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The Complete Butcher's Tales
     

The Complete Butcher's Tales

by Rikki Ducornet
 

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In the fantastic tradition of Borges, Bruno Schulz, Angela Carter, and H. P. Lovecraft, here are nearly sixty unforgettable stories that ignore the confines of space and time to offer, among other times and places: a cabinet of curiosities in contemporary Cairo, an alvhemical ceiling in 18th-century Naples, the hallucinatory inner worlds of psychotics,

Overview

In the fantastic tradition of Borges, Bruno Schulz, Angela Carter, and H. P. Lovecraft, here are nearly sixty unforgettable stories that ignore the confines of space and time to offer, among other times and places: a cabinet of curiosities in contemporary Cairo, an alvhemical ceiling in 18th-century Naples, the hallucinatory inner worlds of psychotics, anthropomorphic planets, and an Old West ruled by necromancy.This expanded, revised edition collects the complete short stories of one of the most immaginative writers of our time.

Editorial Reviews

From the Publisher

"... garishly vivid, splendid little nightmares." -- Library Journal

Dalkey Archive Press

Charlotte Innes
Linguistically explosive and socially relevant, these works are solid evidence that Rikki Ducornet is one of the most interesting American writers around. . . . The tales are deep pools of darkness, illumined by powerful glimmers of hope. . . . We need writers to look at these difficult issues in a sophisticated manner. Ducornet has done this. She is a mirror or our innermost selves. And she gives us back to ourselves--despairing, hopeful, active, contemplative, fractured but surviving, playful, even happy sometimes, and always whole.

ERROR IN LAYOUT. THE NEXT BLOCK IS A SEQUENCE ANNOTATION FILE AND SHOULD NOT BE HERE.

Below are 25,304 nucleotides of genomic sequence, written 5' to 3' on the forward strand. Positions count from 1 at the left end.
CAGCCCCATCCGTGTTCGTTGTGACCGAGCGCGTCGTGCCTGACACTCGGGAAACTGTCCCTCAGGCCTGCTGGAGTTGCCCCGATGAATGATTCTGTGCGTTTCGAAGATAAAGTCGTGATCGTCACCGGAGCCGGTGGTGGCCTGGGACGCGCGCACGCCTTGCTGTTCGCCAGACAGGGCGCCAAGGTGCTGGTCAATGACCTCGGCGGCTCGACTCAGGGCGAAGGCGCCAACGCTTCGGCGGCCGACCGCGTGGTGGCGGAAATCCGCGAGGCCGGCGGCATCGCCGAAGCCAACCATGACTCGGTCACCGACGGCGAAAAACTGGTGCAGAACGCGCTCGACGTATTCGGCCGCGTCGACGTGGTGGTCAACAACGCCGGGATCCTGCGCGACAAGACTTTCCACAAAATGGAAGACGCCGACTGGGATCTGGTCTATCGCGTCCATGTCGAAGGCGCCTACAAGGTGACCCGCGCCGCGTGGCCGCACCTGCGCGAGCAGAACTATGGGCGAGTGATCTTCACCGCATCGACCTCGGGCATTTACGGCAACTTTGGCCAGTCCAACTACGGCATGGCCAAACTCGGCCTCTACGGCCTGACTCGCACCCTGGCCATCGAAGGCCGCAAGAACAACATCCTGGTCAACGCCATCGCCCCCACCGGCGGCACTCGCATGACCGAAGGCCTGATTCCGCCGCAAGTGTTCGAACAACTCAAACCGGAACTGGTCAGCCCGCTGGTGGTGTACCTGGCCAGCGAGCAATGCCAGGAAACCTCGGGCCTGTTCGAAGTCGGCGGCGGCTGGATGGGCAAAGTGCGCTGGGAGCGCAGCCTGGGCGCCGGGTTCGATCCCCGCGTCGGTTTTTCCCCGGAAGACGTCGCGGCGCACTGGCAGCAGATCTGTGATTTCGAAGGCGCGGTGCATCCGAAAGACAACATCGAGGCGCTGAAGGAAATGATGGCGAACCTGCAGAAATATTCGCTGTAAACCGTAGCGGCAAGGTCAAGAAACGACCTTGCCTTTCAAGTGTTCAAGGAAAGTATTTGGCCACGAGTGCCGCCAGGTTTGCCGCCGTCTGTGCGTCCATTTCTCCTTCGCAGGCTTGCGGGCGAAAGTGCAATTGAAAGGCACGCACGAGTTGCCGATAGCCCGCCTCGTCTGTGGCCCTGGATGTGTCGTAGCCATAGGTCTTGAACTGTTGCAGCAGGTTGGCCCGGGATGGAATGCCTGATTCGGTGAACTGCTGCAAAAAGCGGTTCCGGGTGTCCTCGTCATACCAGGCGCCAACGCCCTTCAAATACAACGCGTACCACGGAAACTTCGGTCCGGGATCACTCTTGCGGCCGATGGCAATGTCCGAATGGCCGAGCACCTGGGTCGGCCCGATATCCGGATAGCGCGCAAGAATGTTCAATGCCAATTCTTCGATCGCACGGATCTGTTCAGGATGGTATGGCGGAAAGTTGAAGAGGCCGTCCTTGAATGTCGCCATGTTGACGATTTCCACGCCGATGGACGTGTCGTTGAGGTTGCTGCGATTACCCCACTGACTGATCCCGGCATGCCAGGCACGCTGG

Charlotte Innes, Nation 6-6-94
Chicago Tribune
"She writes like a stunned time-traveler, testifying in breathless fragments to exotic ages that have gone or never were--or howling like a medium, an enormous radio tuned into the secret dreams and irrational obsessions of ancestors and neighbors. . . . Her strongest stories invoke the hallucinatory confusion of our earliest memories in which the details are vivid but the context of the adult world is incomprehensible; little that comes later in life strikes us with the same deep resonance."
Robert Chatain, Chicago Tribune Books, 7/17/94
Los Angeles Times
"Rikki Ducornet is a mischievous imp of an author; she ought to be spanked for having such a good time. Her stories are like a crowded nursery in a wealthy British home in the end of the 19th century; she writes with an imagination that floats off out the windows like a helium balloon, like Peter Pan. . . . She forces the language to speak with the voice of the subconscious. And the stories hold together, they feel complete (if not in the ordinary beginning and end sense of the word) but the details (an 'unusually complexioned pebble'!) are sublime."
Los Angeles Times Book Review, 5/29/94
Publishers Weekly - Publisher's Weekly